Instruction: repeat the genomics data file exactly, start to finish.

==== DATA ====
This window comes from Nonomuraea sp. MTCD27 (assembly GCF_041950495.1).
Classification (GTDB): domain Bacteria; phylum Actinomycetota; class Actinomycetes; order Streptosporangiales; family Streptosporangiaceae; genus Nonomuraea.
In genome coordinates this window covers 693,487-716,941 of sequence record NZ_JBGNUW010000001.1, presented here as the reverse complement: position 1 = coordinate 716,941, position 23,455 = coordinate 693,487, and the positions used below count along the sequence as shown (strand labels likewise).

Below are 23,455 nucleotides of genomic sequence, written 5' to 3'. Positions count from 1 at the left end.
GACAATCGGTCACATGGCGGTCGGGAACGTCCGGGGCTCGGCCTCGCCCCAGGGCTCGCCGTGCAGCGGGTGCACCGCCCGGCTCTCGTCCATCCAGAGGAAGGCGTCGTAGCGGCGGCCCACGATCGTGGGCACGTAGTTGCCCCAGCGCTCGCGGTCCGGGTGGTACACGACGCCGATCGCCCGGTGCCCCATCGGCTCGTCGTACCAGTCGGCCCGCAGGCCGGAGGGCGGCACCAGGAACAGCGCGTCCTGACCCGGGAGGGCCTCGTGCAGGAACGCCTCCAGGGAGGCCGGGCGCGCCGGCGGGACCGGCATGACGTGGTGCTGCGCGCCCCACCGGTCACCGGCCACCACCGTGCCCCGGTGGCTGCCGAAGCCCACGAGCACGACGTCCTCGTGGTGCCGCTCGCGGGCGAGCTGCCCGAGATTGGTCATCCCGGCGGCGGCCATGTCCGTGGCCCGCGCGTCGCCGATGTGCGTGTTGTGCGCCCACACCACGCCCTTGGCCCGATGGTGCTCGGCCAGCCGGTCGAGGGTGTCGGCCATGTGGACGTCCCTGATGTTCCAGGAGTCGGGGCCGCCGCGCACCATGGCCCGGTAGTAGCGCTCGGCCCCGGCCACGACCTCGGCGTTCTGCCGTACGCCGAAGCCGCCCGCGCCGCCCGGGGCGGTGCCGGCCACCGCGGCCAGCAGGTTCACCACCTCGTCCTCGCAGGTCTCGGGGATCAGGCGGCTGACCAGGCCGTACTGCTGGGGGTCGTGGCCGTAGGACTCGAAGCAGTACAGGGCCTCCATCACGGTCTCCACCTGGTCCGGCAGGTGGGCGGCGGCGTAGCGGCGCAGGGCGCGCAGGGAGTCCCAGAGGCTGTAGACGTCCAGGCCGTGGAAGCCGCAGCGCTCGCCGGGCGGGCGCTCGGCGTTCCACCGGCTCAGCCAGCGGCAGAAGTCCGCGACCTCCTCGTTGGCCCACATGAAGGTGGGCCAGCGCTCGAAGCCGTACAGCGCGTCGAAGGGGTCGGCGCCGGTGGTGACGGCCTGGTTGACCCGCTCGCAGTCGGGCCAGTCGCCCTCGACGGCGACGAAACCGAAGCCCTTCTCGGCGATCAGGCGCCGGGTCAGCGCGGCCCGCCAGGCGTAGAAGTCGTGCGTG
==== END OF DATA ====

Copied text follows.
This window comes from Nonomuraea sp. MTCD27 (assembly GCF_041950495.1).
Classification (GTDB): domain Bacteria; phylum Actinomycetota; class Actinomycetes; order Streptosporangiales; family Streptosporangiaceae; genus Nonomuraea.
In genome coordinates this window covers 693,487-716,941 of sequence record NZ_JBGNUW010000001.1, presented here as the reverse complement: position 1 = coordinate 716,941, position 23,455 = coordinate 693,487, and the positions used below count along the sequence as shown (strand labels likewise).

Below are 23,455 nucleotides of genomic sequence, written 5' to 3'. Positions count from 1 at the left end.
GACAATCGGTCACATGGCGGTCGGGAACGTCCGGGGCTCGGCCTCGCCCCAGGGCTCGCCGTGCAGCGGGTGCACCGCCCGGCTCTCGTCCATCCAGAGGAAGGCGTCGTAGCGGCGGCCCACGATCGTGGGCACGTAGTTGCCCCAGCGCTCGCGGTCCGGGTGGTACACGACGCCGATCGCCCGGTGCCCCATCGGCTCGTCGTACCAGTCGGCCCGCAGGCCGGAGGGCGGCACCAGGAACAGCGCGTCCTGACCCGGGAGGGCCTCGTGCAGGAACGCCTCCAGGGAGGCCGGGCGCGCCGGCGGGACCGGCATGACGTGGTGCTGCGCGCCCCACCGGTCACCGGCCACCACCGTGCCCCGGTGGCTGCCGAAGCCCACGAGCACGACGTCCTCGTGGTGCCGCTCGCGGGCGAGCTGCCCGAGATTGGTCATCCCGGCGGCGGCCATGTCCGTGGCCCGCGCGTCGCCGATGTGCGTGTTGTGCGCCCACACCACGCCCTTGGCCCGATGGTGCTCGGCCAGCCGGTCGAGGGTGTCGGCCATGTGGACGTCCCTGATGTTCCAGGAGTCGGGGCCGCCGCGCACCATGGCCCGGTAGTAGCGCTCGGCCCCGGCCACGACCTCGGCGTTCTGCCGTACGCCGAAGCCGCCCGCGCCGCCCGGGGCGGTGCCGGCCACCGCGGCCAGCAGGTTCACCACCTCGTCCTCGCAGGTCTCGGGGATCAGGCGGCTGACCAGGCCGTACTGCTGGGGGTCGTGGCCGTAGGACTCGAAGCAGTACAGGGCCTCCATCACGGTCTCCACCTGGTCCGGCAGGTGGGCGGCGGCGTAGCGGCGCAGGGCGCGCAGGGAGTCCCAGAGGCTGTAGACGTCCAGGCCGTGGAAGCCGCAGCGCTCGCCGGGCGGGCGCTCGGCGTTCCACCGGCTCAGCCAGCGGCAGAAGTCCGCGACCTCCTCGTTGGCCCACATGAAGGTGGGCCAGCGCTCGAAGCCGTACAGCGCGTCGAAGGGGTCGGCGCCGGTGGTGACGGCCTGGTTGACCCGCTCGCAGTCGGGCCAGTCGCCCTCGACGGCGACGAAACCGAAGCCCTTCTCGGCGATCAGGCGCCGGGTCAGCGCGGCCCGCCAGGCGTAGAAGTCGTGCGTG